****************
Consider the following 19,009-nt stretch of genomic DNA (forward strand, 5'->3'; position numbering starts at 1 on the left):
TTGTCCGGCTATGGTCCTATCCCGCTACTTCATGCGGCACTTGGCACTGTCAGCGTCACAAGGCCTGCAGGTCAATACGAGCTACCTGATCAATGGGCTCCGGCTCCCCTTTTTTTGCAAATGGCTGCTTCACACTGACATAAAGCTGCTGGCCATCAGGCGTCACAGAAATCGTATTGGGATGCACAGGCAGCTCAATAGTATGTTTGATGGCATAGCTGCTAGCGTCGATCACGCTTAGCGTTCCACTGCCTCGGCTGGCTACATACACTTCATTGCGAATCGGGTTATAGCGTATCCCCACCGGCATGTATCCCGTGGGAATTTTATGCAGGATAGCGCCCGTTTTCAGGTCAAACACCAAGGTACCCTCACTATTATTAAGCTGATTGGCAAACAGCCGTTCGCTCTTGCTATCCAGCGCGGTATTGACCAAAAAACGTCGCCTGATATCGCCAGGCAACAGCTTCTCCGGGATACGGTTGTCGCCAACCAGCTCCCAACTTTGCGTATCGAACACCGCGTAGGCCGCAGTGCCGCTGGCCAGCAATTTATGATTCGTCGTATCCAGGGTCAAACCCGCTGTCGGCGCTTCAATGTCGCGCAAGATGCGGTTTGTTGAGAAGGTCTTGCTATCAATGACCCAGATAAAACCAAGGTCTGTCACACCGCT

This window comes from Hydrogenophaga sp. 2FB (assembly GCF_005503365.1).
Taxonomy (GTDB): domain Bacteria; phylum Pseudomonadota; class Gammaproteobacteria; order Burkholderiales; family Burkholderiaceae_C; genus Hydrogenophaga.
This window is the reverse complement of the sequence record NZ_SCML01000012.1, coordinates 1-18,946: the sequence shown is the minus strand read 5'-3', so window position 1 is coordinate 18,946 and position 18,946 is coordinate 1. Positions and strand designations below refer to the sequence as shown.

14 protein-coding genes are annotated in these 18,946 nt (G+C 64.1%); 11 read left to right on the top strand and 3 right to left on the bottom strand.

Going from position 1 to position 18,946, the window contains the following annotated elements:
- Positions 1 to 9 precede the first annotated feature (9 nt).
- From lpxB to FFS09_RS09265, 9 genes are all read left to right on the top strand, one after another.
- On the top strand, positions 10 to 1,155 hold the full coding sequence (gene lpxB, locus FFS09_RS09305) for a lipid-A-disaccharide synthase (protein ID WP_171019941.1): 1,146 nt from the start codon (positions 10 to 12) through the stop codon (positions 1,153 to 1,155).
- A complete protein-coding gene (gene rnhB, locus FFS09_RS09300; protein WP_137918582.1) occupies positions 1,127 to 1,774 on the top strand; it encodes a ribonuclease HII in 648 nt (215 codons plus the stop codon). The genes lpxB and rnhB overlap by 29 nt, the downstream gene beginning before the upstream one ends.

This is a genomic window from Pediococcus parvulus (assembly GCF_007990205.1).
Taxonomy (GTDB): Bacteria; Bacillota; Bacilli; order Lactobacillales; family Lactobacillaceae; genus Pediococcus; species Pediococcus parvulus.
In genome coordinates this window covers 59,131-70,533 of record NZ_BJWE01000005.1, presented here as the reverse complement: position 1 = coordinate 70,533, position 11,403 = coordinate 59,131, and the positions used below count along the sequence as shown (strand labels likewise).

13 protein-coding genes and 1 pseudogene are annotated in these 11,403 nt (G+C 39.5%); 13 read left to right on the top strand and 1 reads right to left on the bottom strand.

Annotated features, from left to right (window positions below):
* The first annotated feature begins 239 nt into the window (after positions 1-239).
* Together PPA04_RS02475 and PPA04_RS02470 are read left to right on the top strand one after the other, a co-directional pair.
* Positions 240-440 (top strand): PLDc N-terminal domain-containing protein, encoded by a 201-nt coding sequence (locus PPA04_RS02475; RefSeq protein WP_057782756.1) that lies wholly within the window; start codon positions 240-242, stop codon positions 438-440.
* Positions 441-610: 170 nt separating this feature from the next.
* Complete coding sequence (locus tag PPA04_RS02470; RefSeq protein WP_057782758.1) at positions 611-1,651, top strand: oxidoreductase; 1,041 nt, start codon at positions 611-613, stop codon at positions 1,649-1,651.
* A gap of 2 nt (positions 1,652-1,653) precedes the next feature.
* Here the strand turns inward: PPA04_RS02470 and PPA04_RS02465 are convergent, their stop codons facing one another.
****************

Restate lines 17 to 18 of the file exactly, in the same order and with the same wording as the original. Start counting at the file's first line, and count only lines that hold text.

* The first annotated feature begins 239 nt into the window (after positions 1-239).
* Together PPA04_RS02475 and PPA04_RS02470 are read left to right on the top strand one after the other, a co-directional pair.